The Department will use a combination of aerial surveys and test sampling to determine when to announce the start of the fishery, likely in late March.
For nearly 40 years, ferry workers who are Alaska residents have gotten a cost-of-living adjustment, allowing them to be paid more than those who don’t live in the state. Now, a bill getting rid of that salary bonus is moving through the Legislature. And the way it’s advanced has raised hackles.
Because it stretches from the Aleutian Islands to Bellingham, Washington, the Alaska Marine Highway is one of the few arms of the state that employs outsiders. It’s also the only branch of state government that sets its minimum salary on Seattle’s cost of living, instead using Anchorage or Juneau as a base. The idea is that in-state workers should have a cost-of-living differential added on. That difference can end up being $10,000 or more.
A bill moving through the State Senate would strip that provision.
Bill sponsor Fred Dyson, an Eagle River Republican, says the legislation is not about the difference between Alaska workers and Washington workers — it’s about getting ferry workers in line with the rest of state government.
“My view is it brings more fairness and consistency into those contracts,” says Dyson.
Sen. Bill Wielechowski, an Anchorage Democrat, doesn’t agree. He’s got a few problems with it. For one, he sees it as an attack on Alaska hire.
“The effect of the bill is it gives everyone that works for the marine transportation system that lives in Alaska a pay cut and keeps the salary the same for those living in Seattle,” says Wielechowski.
Wielechowski is also unhappy with how the bill’s moving forward.
The bill comes as the marine transportation unions are negotiating their contracts for the next three years. If the bill passes before an agreement is reached, Alaskan workers could lose $8 million in wages, according to the bill’s fiscal note.
Because the bill affects so many people’s paychecks, dozens of ferry workers came to testify before the State Affairs Committee last week. There was a nine-page list of names of people who called in to oppose the legislation. Only four got to speak before testimony was closed to the public.
Wielechowski says he’s never been a part of a committee where that’s happened.
“I think it makes the public cynical when we don’t even give them the right to have two minutes to tell us how they feel about a bill that’s in front of us,” says Wielechowski.
Dyson, who chairs the committee, says closing testimony was a matter of pragmatism. The committee has 30 other bills it’s assigned to hear before the session wraps up, and he says people had the opportunity to offer written testimony or call in if they were not heard.
“We got a lot of work to do, and I doubt if any new information has come out,” says Dyson. “So, we got to limit it somewhere.”
For their part, the ferry workers who showed up were disappointed that they didn’t get to speak, because they have an even bigger concern about process.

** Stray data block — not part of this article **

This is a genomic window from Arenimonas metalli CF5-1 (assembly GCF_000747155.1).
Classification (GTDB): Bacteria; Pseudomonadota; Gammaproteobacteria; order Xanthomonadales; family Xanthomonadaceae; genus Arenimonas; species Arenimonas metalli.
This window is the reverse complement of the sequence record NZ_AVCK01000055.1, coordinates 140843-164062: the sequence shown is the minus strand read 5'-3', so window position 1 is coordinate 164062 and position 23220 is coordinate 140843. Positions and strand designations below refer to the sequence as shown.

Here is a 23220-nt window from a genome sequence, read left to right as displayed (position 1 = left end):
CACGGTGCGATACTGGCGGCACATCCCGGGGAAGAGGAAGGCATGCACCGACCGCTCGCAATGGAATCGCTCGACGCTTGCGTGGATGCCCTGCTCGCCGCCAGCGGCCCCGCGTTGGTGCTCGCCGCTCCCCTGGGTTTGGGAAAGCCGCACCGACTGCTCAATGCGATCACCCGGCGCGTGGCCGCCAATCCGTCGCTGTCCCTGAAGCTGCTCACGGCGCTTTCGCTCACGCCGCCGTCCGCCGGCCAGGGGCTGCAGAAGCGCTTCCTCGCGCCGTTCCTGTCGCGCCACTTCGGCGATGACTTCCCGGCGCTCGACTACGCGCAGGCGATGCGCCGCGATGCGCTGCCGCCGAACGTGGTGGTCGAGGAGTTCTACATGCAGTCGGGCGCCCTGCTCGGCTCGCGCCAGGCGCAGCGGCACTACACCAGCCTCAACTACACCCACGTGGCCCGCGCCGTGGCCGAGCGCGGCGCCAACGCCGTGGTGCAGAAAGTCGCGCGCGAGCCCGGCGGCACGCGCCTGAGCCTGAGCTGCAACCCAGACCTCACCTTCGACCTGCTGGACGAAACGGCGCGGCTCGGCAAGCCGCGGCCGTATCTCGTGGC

Ben Goldrich represents the Marine Engineers Beneficial Association, and he says cost-of-living adjustments have traditionally been fodder for the bargaining table.
“It’s very strange to be up on the Hill talking about an issue that normally we would be dealing with in negotiations,” says Goldrich.
Goldrich worries that the Parnell administration is using the bill as leverage. The way the bill is written, it would go into effect immediately after being signed into law. That could put pressure on unions to accept a deal before that date to avoid losing the cost-of-living differential during the upcoming contract period.
“If somebody from the Department of Administration were to shop a bill on the Hill, that might constitute what we call an unfair labor practice,” says Goldrich.
The Department of Administration addressed the role compensation played in the Alaska Marine Highway budget during presentations to the Legislature this year. Dyson says that the administration also spoke with him about the cost-of-living differential.
Andy Mills, a special assistant in the Department of Administration, says that does not constitute an unfair labor practice. He says legislators are within their rights to bring labor bills forward, and that the leaders of both chambers have encouraged the Department of Administration to address the cost-of-living differential as a way of tightening the Marine Highway budget in a year where the state is looking at a $2 billion deficit.
“Collectively bargaining agreements is separate and apart from legislative changes to statute,” says Mills.
But Mills says yes, the legislation could affect the bargaining timeline.
“This probably adds pressure to get an agreement before a certain timeline, and we’re having those discussions at the negotiating table and hoping to reach a balanced and neutral agreements with the units,” says Mills.
Mills adds that if the bill passes and an agreement has not been reached, the Department of Administration would be more likely to negotiate for a wage freeze as opposed to an immediate salary cut.
The current union contract expires in June.
The bill was moved out of the State Affairs committee Tuesday, and it got a referral to the Finance Committee on Wednesday.
The company says it will take a number of steps to try to curtail illegal gun trafficking online, including removing posts that advertise guns with "no background check required."